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Re: Best open source e-commerce options?

by skenow on 2022/11/9 9:45:48

yeah, the only thing that shows the final price with all the taxes included is fuel - when you put gas in your car, the price on the pump includes it all.

There are online services that just do tax tracking and updating. Fortunately for us, nothing we have changes taxability based on location, only the amount changes. It isn't difficult for us to do, just trying to reduce the friction of the customer having to wait for someone to do the calculations and get back to them to finalize payments. Not the 1-click checkout people are becoming accustomed to.


Re: Best open source e-commerce options?

by fiammybe on 2022/11/8 12:27:55

I think the tax thing is a perfect case to throw at a specialised web service. Not only do you have to develop the functionality, you also need to make sure you stay on top of changing legislation and such. We are seeing the same issues now in Europe, now that governments have seen the big cauldron of tax money hidden in online sales somewhere. Every country in the European Union has VAT tax, but they all apply different percentages for different types of goods.

One thing I noticed last time I was with you in the States (too long ago, we're looking into a new trip with our girls this time in the next few years), is that your shops don't show the final price, tax included. In Europe, the full price must be shown in shops (even online ones) so there are different pricing strategies : either you keep the final price the same, and countries with lower tax in essence pay more for the goods, either you vary prices depending on the rate of the country. But it's a hassle in any case.


Re: Best open source e-commerce options?

by skenow on 2022/11/8 7:53:28

Thanks! I had forgotten about oledrion. I'll have a look at it and see what we can do with it.

You're right - I'm not looking for a catalog of even 50 items, probably more like 10 - 15 at this point. The challenge we face hear in the US is the variety of tax jurisdictions, all based on the point of delivery. That's why I was looking for something that already has tackled that aspect of things.


Re: Best open source e-commerce options?

by fiammybe on 2022/11/7 14:16:46

I am now working at https://www.meteor.be and what we do is create e-commerce shops based on Shopware (mostly, we also do shopify, but that's not really relevant for this case as it's PaaS and not open source).

Next to that, I am also on loan to our sister firm PHPro where I manage a fairly large magento2 website.

Both Shopware and Magento2 are monsters : Their codebase is tens of times that of ImpressCMS, and it takes more or less 9-12 months to set up a shop from start to finish with all the customisations that a customer normally requests.

Shopware 6 is the new kid on the block (Shopware 5 still runs a gazillion of sites, but wasn't API-first so it was rewritten from scratch and now SW6 has more or les 25% of the functionalites from its predecessor )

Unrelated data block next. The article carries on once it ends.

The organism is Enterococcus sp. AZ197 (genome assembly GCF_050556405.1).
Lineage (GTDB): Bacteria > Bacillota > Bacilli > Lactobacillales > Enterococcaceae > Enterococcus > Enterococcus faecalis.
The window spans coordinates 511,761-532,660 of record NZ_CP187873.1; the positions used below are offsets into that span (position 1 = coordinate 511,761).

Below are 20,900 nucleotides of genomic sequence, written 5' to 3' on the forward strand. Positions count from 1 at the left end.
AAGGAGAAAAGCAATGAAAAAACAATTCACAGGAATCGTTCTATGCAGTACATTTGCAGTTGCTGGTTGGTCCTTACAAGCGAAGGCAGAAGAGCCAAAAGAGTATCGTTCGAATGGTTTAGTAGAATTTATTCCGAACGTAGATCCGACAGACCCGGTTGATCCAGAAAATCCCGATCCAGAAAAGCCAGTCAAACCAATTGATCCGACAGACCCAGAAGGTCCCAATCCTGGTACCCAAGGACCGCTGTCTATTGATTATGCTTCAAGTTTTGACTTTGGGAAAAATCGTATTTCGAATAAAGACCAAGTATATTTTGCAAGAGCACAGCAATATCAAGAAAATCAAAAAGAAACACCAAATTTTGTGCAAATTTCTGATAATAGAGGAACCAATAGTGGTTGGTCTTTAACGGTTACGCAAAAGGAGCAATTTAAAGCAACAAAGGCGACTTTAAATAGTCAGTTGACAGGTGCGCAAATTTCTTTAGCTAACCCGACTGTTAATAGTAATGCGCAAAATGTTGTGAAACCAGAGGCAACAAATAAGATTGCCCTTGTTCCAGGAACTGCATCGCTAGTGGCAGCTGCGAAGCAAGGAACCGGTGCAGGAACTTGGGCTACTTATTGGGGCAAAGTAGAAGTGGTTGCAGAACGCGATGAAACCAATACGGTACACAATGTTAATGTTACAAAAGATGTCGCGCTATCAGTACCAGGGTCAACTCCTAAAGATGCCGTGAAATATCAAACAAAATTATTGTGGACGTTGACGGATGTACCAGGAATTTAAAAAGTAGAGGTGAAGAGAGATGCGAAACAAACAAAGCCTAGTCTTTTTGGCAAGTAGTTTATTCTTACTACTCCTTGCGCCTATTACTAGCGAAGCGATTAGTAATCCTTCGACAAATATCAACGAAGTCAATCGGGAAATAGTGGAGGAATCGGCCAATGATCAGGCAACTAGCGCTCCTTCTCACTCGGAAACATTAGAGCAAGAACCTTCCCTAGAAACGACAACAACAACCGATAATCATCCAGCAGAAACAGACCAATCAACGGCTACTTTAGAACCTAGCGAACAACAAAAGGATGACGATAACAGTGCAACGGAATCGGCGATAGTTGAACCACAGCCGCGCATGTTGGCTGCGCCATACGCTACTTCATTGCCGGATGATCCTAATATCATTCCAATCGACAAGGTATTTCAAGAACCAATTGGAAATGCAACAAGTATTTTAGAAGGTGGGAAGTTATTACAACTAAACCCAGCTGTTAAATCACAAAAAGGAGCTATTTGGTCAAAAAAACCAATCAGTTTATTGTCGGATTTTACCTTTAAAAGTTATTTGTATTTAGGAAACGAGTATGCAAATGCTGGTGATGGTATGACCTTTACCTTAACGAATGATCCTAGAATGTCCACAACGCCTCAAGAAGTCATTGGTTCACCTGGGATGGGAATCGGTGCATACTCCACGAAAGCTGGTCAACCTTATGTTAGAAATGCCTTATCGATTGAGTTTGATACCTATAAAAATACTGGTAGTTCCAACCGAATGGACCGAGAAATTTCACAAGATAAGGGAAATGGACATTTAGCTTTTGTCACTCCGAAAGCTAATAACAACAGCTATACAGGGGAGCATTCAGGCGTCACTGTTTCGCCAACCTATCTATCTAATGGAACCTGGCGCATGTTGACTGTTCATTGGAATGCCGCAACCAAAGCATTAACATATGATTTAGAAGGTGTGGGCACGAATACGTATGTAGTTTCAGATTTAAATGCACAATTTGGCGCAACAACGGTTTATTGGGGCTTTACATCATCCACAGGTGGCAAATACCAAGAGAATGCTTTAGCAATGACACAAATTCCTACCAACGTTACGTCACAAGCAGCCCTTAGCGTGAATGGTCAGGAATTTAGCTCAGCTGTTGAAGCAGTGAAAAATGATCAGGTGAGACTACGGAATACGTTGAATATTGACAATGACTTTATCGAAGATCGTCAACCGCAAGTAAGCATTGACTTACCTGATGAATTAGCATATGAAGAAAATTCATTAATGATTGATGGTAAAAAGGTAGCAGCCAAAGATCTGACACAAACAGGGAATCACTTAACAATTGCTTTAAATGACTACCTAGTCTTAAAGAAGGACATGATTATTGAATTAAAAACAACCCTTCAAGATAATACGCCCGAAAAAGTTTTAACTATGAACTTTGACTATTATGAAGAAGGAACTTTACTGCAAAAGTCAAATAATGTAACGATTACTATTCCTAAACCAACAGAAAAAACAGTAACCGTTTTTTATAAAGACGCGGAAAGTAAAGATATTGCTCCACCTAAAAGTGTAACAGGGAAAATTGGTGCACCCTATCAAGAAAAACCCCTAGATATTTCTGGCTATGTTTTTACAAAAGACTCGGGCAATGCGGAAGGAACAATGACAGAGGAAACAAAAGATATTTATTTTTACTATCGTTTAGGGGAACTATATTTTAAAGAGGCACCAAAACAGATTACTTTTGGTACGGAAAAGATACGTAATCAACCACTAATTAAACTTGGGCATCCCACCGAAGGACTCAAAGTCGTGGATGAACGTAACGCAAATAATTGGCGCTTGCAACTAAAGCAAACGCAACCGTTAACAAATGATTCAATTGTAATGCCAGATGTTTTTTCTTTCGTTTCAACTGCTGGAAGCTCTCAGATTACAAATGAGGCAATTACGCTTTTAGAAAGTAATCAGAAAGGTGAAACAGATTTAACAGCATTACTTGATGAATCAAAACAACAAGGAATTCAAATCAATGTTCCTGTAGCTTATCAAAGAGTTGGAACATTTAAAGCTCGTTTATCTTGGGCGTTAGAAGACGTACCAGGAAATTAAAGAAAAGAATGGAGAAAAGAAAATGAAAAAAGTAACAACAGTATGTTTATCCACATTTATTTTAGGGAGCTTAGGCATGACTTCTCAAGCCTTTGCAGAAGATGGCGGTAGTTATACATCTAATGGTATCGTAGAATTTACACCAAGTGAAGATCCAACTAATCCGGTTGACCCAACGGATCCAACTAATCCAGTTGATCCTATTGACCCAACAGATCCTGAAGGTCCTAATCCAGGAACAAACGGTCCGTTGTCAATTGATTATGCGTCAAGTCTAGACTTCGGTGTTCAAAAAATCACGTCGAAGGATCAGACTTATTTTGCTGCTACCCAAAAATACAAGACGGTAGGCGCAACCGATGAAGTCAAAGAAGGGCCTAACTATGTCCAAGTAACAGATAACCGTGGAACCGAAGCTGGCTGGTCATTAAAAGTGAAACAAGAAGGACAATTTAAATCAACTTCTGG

Fun fact : Shopware 5 used Smarty as templating engine.

But even with those gigantic ecosystems, in most cases we go for specialised services like https://www.firmhouse.com to setup subscriptions for recurring revenue.

Most of the large shops that we handle use a PIM, with a very popular one being Akeneo. And anyhow, in most cases we need to do a connection with an ERP that handles product definition, description, pricing, and stock information. That connection is one of the weak spots of any project. Another one is discounts. I couldn't have imagined the creativity of retailers in inventing everytime another complex set of rules for even more discount types. Each with their own exceptions of course. And the cherry on the cake is the payment provider integration. In Europe, Adyen is frequently used, with Mollie also very popular in Belgium-the Netherlands. We've been in dicussion with Adyen for months now because some parts of their Shopware module don't work as expected.

I take it you're not looking at offering a catalog of a few thousand items online, so Magento or Shopware would be overkill. But, I have been thinking of resurrecting the oledrion module based on the knowledge I have gathered until now.

A big weakness in both Magento2 and Shopware, even with hundreds of millions of venture capital behind them : they suck at handling content htat isn't a product or a category description. Shopware has an elasticsearch running, but you can't search for keywords in 'blog' pages. The same with Magento. And several of our clients got the remark from the SEO guys and gals that there simply wasn't enough text on their product pages for Google to index, so their SEO would suffer. So blog content really is important.

So in that respect, ImpressCMS + oledrion would do a much better job


Re: Best open source e-commerce options?

by skenow on 2022/11/6 10:48:38

And - what about recurring revenue and digital content?